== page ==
Energy, transport and services of general interest, combined with the digital revolution, can drive European growth in a sustainable and all-inclusive way. This was the message of the hearing that was held on 22 May 2019 by the European Economic and Social Committee (EESC) and its Section for Transport, Energy, Infrastructure and the Information Society (TEN).
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The European Economic and Social Committee (EESC) is taking stock, ahead of the European elections, of EU transport, energy and digital policies and reiterates that the European Union is built on a daily basis through the contribution of civil society organisations.
Transport plays a key enabling role in realising sustainable development. It contributes to the economy, trade and employment, but, on the other hand, it may face issues relating to the environment, traffic and safety. In its own-initiative opinion drafted by Tellervo Kylä-Harakka-Ruonala, the EESC reviews the UN Sustainable Development Goals (SDGs) and, by providing a cross-cutting approach where the economic, social and environmental aspects come together, urges the Commission to prepare a new and integrated framework for future EU transport policy.
The energy transition offers huge potential for cities and regions to pursue new, innovative, and effective policies at regional level. At the July plenary session of the European Economic and Social Committee (EESC), Commissioner Maroš Šefčovič, Vice-President of the European Commission responsible for the Energy Union, stressed how important it was to link the EU's energy initiatives to regional policy and development and to strengthen cooperation between EU bodies and civil society.
The European Economic and Social Committee (EESC) urges the Commission to be more rigorous in facilitating consumers' access to new, cleaner and affordable forms of mobility, and to introduce stronger financial support for public transport. The opinion on "Achieving low emission targets", which was adopted during last week's plenary session, discussed the Commission's proposal on how to effectively reduce gas emissions produced by road transport.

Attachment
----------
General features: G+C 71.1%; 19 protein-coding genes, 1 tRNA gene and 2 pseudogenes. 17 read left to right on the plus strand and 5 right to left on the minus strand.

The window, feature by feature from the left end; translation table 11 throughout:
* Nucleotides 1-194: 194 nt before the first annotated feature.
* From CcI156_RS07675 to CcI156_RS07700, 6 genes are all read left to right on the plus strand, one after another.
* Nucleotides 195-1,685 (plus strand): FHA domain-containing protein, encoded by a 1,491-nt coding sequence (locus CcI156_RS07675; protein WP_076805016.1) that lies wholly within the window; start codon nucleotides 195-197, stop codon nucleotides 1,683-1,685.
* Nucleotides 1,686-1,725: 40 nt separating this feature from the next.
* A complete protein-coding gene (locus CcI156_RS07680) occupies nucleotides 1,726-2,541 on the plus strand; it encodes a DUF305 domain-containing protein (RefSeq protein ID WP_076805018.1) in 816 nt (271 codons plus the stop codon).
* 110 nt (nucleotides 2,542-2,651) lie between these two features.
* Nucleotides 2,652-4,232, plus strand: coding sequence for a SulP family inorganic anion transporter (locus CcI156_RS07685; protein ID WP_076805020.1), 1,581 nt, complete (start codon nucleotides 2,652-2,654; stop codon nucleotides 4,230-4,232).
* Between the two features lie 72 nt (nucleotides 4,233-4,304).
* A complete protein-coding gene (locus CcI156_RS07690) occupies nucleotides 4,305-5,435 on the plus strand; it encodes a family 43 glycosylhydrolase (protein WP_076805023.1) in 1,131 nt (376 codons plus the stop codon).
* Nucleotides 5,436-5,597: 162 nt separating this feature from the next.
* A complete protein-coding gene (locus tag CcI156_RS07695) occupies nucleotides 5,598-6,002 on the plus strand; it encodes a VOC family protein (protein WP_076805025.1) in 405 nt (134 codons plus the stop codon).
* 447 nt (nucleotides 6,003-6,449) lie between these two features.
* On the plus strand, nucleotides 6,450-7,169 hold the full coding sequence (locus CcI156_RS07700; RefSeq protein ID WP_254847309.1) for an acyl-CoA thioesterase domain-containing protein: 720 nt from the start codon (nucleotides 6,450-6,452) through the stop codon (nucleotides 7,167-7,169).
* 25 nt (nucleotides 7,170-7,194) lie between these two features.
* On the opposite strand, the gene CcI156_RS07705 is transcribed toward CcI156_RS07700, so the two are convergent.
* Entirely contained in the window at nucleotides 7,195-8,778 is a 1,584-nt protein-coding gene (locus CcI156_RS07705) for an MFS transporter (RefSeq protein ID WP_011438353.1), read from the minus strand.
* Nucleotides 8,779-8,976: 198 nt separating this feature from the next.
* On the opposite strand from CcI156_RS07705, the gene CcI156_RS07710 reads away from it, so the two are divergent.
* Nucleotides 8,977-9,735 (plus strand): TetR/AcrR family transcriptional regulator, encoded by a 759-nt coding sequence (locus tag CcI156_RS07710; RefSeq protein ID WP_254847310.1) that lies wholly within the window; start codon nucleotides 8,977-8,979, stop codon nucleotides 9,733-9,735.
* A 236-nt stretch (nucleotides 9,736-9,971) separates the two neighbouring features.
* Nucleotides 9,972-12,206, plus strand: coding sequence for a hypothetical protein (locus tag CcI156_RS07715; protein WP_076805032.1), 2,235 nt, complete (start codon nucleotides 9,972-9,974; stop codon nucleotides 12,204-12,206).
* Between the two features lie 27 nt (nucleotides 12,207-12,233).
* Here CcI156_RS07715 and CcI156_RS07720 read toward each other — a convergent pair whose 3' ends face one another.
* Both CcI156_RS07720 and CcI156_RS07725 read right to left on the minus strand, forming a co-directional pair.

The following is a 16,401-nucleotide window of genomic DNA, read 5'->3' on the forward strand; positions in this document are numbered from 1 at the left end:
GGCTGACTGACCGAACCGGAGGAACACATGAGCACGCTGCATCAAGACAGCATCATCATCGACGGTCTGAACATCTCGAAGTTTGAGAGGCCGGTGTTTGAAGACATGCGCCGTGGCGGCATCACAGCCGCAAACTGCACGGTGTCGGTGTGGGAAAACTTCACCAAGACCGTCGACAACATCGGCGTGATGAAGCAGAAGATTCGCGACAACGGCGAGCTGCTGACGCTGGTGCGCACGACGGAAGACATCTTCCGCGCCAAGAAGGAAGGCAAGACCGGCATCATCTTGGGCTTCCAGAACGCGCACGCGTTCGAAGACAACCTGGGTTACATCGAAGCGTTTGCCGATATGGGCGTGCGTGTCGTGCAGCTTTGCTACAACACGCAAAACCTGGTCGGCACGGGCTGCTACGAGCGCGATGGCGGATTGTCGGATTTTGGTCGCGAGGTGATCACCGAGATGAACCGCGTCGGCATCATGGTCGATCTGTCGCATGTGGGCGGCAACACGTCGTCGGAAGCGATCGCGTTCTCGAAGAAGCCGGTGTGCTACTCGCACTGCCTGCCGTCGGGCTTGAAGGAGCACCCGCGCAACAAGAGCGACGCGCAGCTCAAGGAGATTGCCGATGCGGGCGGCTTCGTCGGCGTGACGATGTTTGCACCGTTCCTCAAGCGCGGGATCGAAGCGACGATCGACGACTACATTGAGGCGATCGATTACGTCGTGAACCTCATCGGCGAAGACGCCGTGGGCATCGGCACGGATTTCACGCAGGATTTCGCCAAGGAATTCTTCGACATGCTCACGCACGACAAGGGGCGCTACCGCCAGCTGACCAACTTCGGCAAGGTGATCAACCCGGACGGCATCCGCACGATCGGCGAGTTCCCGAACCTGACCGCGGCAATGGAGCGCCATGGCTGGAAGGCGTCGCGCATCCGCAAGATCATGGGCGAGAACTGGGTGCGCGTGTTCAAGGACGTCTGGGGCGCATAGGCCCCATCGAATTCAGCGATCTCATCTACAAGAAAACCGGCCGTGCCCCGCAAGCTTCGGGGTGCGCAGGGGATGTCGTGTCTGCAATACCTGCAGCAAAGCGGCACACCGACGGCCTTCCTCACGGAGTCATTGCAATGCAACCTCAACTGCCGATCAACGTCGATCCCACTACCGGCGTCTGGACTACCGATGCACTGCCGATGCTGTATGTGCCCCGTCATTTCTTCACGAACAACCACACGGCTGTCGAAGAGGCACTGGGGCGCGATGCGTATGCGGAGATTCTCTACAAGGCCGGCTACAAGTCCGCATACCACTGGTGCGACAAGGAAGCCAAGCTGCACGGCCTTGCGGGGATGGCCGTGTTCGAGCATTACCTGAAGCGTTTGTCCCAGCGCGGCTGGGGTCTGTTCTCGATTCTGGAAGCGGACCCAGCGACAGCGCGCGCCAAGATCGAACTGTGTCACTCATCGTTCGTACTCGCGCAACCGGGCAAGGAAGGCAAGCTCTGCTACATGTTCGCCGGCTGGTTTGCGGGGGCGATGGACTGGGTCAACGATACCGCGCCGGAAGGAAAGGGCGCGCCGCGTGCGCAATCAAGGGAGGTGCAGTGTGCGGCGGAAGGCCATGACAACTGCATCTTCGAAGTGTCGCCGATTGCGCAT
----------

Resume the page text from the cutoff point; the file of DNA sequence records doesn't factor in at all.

The European Economic and Social Committee (EESC) backs the Commission's proposals on CO2 emissions from passenger cars and commercial vehicles as a balanced compromise between the objectives of climate-neutral mobility, the innovation capacity of the European automotive industry and preserving quality jobs. However, the EESC draws attention to potential challenges to employment, which depends on the pace of the structural transition in the automotive industry.
EESC opinion on driving and rest time periods, working time and posting of workers
The Employers' Group did not support the EESC opinion on driving and rest time periods, working time and posting of workers (TEN/637). For the Group, the opinion did not sufficiently reflect differences of views in the Committee concerning the Commission's proposal on the posting of workers.
The EU aims to ensure clean, competitive and connected mobility integrating all means of transport by 2025. In an opinion drafted by the TEN section and adopted at the EESC October plenary session, the Committee urges the Commission to further improve the regulatory framework in order to establish an efficient Single European Transport Area.